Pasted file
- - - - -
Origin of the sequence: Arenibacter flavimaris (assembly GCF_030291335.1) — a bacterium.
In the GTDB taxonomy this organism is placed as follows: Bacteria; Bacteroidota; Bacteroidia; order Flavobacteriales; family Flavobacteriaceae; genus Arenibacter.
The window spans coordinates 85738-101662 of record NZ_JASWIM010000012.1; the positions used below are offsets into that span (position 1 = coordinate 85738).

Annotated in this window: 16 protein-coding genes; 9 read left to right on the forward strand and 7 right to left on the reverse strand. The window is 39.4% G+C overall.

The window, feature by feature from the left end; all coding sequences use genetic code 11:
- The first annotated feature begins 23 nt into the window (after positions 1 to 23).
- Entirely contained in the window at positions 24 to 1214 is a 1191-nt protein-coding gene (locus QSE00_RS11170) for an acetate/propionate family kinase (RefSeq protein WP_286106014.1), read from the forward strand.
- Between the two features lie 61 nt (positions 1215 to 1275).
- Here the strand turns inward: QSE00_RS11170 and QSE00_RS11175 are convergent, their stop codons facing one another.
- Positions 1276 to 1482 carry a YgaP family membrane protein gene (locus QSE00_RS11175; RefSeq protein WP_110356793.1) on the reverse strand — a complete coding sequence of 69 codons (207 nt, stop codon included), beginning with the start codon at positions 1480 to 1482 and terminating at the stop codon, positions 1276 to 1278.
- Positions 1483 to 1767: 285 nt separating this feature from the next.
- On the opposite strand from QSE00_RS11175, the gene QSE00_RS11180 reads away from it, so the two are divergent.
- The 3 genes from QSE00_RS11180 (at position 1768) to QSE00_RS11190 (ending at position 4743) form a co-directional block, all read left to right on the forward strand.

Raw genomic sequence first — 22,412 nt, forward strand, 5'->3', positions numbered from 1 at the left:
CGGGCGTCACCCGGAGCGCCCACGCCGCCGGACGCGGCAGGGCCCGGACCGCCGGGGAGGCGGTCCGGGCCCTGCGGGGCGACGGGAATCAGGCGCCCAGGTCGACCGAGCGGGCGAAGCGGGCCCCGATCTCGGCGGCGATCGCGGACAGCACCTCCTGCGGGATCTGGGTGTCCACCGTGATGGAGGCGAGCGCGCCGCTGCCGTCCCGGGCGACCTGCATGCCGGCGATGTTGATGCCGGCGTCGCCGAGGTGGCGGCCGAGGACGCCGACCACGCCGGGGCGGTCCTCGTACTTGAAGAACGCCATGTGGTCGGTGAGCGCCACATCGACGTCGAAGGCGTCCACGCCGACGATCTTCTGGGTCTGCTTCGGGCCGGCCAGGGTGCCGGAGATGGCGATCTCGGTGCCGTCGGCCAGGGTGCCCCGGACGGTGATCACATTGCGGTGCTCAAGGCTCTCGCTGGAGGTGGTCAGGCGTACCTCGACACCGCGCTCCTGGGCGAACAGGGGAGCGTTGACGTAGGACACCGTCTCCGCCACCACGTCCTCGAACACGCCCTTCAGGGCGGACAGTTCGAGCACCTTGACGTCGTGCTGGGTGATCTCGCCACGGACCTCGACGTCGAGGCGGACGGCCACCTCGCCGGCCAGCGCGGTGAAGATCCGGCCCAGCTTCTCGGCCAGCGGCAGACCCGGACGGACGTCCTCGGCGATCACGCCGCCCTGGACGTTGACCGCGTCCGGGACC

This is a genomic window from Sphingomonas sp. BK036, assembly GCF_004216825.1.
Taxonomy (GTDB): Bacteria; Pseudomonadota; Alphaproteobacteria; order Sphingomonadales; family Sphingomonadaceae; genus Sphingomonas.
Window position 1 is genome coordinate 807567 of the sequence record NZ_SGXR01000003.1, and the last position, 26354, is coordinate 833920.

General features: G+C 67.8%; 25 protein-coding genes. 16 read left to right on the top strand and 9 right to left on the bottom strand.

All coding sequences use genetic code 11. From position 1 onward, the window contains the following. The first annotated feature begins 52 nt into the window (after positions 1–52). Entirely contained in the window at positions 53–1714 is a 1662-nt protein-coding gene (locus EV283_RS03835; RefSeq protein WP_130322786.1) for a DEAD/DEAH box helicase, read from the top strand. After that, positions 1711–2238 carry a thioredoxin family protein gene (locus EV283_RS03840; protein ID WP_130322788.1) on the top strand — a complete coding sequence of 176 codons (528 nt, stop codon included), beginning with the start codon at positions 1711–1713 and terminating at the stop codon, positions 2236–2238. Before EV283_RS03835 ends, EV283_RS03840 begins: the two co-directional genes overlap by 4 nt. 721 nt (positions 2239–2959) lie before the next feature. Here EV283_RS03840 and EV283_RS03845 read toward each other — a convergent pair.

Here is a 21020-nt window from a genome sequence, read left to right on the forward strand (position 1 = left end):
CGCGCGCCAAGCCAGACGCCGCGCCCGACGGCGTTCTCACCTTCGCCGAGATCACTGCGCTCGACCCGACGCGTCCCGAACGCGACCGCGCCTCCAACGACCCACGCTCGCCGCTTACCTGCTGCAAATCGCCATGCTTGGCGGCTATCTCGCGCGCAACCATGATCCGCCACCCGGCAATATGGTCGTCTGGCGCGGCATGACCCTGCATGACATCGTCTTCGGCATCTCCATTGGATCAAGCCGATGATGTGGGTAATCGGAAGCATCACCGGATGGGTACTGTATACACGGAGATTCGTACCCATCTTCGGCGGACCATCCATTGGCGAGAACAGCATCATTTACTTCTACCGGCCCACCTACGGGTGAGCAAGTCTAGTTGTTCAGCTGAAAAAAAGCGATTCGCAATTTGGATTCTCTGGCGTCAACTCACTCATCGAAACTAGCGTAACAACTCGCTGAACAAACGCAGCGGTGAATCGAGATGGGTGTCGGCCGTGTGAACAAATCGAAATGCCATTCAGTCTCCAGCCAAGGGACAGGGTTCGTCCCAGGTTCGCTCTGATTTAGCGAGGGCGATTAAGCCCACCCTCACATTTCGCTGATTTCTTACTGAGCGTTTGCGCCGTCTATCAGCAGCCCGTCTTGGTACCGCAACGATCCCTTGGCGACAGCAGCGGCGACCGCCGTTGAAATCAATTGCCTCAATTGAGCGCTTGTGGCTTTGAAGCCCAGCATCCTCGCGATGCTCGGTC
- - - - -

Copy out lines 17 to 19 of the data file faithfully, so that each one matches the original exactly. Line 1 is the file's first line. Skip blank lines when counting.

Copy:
Taxonomy (GTDB): Bacteria; Pseudomonadota; Alphaproteobacteria; order Sphingomonadales; family Sphingomonadaceae; genus Sphingomonas.
Window position 1 is genome coordinate 807567 of the sequence record NZ_SGXR01000003.1, and the last position, 26354, is coordinate 833920.

General features: G+C 67.8%; 25 protein-coding genes. 16 read left to right on the top strand and 9 right to left on the bottom strand.